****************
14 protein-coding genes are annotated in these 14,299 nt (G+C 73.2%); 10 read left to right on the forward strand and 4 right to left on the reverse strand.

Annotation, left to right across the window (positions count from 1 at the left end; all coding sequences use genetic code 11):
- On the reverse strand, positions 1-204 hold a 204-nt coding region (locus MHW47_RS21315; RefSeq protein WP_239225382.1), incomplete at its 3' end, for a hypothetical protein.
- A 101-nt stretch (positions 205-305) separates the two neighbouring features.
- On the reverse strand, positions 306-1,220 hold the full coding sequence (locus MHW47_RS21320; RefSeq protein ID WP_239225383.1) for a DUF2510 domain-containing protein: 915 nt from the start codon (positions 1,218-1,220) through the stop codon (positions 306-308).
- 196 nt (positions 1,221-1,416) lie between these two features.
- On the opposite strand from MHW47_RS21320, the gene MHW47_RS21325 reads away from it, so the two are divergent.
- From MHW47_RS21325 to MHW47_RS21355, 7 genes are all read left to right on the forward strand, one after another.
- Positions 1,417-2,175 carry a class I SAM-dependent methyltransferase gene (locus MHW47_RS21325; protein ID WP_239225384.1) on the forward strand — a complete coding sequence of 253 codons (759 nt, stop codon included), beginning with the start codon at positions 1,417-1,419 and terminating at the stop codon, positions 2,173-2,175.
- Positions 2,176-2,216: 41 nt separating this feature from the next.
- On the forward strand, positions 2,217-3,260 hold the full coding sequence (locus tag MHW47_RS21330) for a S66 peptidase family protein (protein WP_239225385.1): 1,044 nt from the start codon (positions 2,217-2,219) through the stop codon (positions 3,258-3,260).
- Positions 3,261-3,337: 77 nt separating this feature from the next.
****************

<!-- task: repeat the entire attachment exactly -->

14 protein-coding genes are annotated in these 14,299 nt (G+C 73.2%); 10 read left to right on the forward strand and 4 right to left on the reverse strand.

Annotation, left to right across the window (positions count from 1 at the left end; all coding sequences use genetic code 11):
- On the reverse strand, positions 1-204 hold a 204-nt coding region (locus MHW47_RS21315; RefSeq protein WP_239225382.1), incomplete at its 3' end, for a hypothetical protein.
- A 101-nt stretch (positions 205-305) separates the two neighbouring features.
- On the reverse strand, positions 306-1,220 hold the full coding sequence (locus MHW47_RS21320; RefSeq protein ID WP_239225383.1) for a DUF2510 domain-containing protein: 915 nt from the start codon (positions 1,218-1,220) through the stop codon (positions 306-308).
- 196 nt (positions 1,221-1,416) lie between these two features.
- On the opposite strand from MHW47_RS21320, the gene MHW47_RS21325 reads away from it, so the two are divergent.
- From MHW47_RS21325 to MHW47_RS21355, 7 genes are all read left to right on the forward strand, one after another.
- Positions 1,417-2,175 carry a class I SAM-dependent methyltransferase gene (locus MHW47_RS21325; protein ID WP_239225384.1) on the forward strand — a complete coding sequence of 253 codons (759 nt, stop codon included), beginning with the start codon at positions 1,417-1,419 and terminating at the stop codon, positions 2,173-2,175.
- Positions 2,176-2,216: 41 nt separating this feature from the next.
- On the forward strand, positions 2,217-3,260 hold the full coding sequence (locus tag MHW47_RS21330) for a S66 peptidase family protein (protein WP_239225385.1): 1,044 nt from the start codon (positions 2,217-2,219) through the stop codon (positions 3,258-3,260).
- Positions 3,261-3,337: 77 nt separating this feature from the next.